Samsung S95C review: a brighter, better OLED TV that looks great from any angle

Quantum Dot OLED mark 2 is here - and it rocks

Samsung S95C OLED showing colorful abstract image on table
Editor's Choice
(Image: © Future)

TechRadar Verdict

Samsung’s second generation of Quantum Dot OLED TV provides strong proof that we were right to predict great things for this new technology. The S95C is more spectacular but also more controlled than its already illustrious predecessor - and we can’t get enough of it.

Pros

  • +

    Wonderfully bright, colourful pictures

  • +

    Spectacular contrast

  • +

    Excellent gaming support

Cons

  • -

    No Dolby Vision support

  • -

    Some initial presets need work

  • -

    Slightly aggressive tone mapping

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Editor's Note

• Original review date: April 2023
Samsung S95D due for release spring 2024
• Launch price: From $2,499 / £2,399 / AU$3,999 (55-inch)
• Target price: From $1,699 / £1,499 (55-inch)

Update: February 2024. Offering the total QD-OLED experience, the Samsung S95C is still the definition of a premium TV. It has an outstanding picture with deep black levels combined with higher fullscreen brightness than any of the best OLED TVs today, and is perfect for gamers. With the Samsung S95D due in spring 2024, which promises extra anti-reflection tech as well as a 20% boost in brightness, the S95C is sure to get some more price drops. We’ve seen the 55-inch S95C for as low as $1,499 / £1,449 before, but if you end up paying our target price above, you’ll still be getting a good deal. The rest of this review remains as previously published.

James Davidson
James Davidson

Samsung S95C OLED TV: Two-minute review

Samsung S95C OLED TV showing abstract pink image onscreen

(Image credit: Future)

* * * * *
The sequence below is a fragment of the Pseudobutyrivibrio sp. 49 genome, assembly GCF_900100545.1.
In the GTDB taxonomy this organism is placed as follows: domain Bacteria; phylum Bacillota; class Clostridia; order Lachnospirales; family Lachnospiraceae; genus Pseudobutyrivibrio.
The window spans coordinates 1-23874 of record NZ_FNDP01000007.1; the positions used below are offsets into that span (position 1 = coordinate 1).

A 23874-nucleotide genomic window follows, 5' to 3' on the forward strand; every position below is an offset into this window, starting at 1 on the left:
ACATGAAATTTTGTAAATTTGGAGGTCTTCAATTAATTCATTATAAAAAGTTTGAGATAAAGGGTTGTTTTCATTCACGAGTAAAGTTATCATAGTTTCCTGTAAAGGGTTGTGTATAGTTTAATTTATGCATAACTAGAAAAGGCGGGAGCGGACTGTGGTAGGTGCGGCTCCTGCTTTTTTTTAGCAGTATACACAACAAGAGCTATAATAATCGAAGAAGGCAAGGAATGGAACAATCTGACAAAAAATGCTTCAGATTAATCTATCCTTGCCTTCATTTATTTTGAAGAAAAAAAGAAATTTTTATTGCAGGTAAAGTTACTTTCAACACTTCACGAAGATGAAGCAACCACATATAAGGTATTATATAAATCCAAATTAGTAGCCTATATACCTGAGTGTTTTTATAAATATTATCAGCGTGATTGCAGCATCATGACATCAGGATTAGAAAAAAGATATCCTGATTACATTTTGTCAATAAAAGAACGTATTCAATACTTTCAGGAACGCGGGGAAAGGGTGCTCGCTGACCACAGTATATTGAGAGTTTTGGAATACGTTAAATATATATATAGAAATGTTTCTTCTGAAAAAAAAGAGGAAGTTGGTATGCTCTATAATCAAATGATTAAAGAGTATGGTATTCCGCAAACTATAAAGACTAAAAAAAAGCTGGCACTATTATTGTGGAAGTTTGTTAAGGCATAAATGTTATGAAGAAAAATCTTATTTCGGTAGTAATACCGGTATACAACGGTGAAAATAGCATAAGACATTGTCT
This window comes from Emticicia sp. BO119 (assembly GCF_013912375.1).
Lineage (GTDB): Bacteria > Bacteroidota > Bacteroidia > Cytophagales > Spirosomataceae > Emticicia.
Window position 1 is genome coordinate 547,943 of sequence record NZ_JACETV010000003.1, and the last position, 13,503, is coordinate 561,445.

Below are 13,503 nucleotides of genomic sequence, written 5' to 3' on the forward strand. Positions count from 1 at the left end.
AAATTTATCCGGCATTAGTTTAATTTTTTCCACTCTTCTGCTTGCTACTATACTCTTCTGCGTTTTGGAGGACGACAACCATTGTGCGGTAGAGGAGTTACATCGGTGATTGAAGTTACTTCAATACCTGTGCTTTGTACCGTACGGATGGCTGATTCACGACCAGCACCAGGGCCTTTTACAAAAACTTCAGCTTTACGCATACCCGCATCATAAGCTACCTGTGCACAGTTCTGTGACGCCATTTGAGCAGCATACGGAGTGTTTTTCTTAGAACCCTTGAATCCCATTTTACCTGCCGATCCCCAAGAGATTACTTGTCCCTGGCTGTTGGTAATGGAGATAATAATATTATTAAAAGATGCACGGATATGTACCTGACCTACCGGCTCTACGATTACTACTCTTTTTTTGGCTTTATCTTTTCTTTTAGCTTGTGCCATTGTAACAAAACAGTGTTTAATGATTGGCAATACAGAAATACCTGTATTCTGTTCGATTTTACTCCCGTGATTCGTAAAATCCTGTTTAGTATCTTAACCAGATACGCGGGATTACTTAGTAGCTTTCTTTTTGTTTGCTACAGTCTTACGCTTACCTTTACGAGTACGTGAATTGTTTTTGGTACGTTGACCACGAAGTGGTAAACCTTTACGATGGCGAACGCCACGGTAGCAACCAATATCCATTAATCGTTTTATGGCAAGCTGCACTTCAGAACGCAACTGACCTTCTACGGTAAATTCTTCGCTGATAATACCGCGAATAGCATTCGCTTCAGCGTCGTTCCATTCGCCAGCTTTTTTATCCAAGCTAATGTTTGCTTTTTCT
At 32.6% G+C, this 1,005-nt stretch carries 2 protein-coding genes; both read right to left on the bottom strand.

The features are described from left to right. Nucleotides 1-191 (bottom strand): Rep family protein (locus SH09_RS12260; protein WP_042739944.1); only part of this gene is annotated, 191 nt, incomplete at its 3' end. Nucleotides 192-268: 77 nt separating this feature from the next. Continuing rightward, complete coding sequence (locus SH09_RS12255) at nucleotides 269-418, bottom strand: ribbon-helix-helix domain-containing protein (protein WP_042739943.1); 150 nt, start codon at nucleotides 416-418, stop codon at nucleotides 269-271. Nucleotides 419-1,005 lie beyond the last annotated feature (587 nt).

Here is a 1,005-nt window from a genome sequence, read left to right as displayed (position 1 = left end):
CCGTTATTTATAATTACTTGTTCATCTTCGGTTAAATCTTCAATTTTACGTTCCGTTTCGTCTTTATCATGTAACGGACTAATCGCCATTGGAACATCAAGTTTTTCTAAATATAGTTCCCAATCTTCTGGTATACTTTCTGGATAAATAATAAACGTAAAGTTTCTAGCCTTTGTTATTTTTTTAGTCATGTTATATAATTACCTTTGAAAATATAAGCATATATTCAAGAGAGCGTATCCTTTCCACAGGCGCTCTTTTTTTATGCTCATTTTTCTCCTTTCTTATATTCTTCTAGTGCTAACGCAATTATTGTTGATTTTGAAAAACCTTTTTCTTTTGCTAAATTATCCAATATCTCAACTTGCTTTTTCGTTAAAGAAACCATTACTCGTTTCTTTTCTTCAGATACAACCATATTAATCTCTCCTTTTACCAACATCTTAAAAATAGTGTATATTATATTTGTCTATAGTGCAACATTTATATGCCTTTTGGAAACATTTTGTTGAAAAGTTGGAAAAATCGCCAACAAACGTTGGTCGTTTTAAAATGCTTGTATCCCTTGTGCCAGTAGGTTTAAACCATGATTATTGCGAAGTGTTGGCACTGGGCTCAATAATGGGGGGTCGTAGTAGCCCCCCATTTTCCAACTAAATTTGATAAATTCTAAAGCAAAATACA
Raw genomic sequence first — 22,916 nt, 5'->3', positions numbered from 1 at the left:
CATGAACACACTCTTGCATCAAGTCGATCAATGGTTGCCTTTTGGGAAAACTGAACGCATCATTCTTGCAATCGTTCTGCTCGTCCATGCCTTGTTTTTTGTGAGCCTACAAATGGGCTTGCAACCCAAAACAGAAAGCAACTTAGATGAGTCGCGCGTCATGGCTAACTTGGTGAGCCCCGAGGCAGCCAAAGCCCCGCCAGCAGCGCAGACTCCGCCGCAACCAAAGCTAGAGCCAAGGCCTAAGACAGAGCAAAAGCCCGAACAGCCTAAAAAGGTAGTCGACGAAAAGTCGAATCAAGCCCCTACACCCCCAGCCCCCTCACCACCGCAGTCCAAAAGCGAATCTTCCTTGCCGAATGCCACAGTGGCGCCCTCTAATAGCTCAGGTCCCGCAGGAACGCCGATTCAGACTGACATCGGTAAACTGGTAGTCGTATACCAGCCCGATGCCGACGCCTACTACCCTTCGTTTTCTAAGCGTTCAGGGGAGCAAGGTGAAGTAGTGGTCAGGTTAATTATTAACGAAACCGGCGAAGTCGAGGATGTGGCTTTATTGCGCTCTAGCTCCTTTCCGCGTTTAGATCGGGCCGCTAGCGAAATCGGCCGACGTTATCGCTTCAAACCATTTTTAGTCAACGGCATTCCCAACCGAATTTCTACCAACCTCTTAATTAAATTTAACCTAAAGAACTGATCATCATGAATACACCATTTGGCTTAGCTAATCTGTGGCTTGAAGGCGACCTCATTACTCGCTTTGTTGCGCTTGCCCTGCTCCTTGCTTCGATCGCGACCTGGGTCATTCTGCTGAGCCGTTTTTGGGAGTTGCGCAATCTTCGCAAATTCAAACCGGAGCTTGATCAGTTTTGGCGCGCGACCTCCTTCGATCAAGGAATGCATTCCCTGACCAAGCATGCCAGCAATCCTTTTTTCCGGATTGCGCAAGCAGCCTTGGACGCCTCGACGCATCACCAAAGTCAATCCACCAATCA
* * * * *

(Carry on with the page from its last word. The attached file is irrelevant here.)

After more than a decade telling us not to buy OLED TVs, in 2022 Samsung released… an OLED TV. Or, at any rate, its own new spin on OLED technology, powered by Quantum Dots. The S95B TVs were pretty remarkable given their tech debut status - but the new S95Cs outgun them in almost every department.

Especially brightness. Samsung has managed to find almost 40% more brightness than it delivered with last year’s S95B QD-OLED models. A brightness increase of this magnitude would be significant with any TV, but it’s truly transformational when applied to a self-emissive, every-pixel-makes-its-own-light technology like OLED.

The extra brightness is particularly effective in taking high dynamic range video to a whole new level of enjoyment, drama and realism, but also feeds gloriously into the S95C’s colours, unlocking levels of colour volume and purity, even in bright colour areas, we’ve never seen before on an OLED TV. This reminds us of QD OLED’s biggest selling point: the way it creates its colours using purely red, green and blue elements, without the extra white element used by traditional OLED TVs.

Sharpness, upscaling and viewing angles are all superb too, and even the S95C’s sound quality is a big step up from that of its predecessor. 

The Samsung S95C faces some seriously stiff competition this year from the best 4K TVs, but it delivers more than enough of a leap over its already impressive predecessor to mean that it will surely be right in the mix with the best OLED TVs when awards season comes round.

Samsung S95C OLED TV review: price and release date

  • Release date:  March 2023 
  • 55-inch: £2,399 / $2,499 / AU$3,999
  • 65-inch: £3,599 / $3,299 / AU$4,999
  • 77-inch: £5,099 / $4,499 / AU$7,999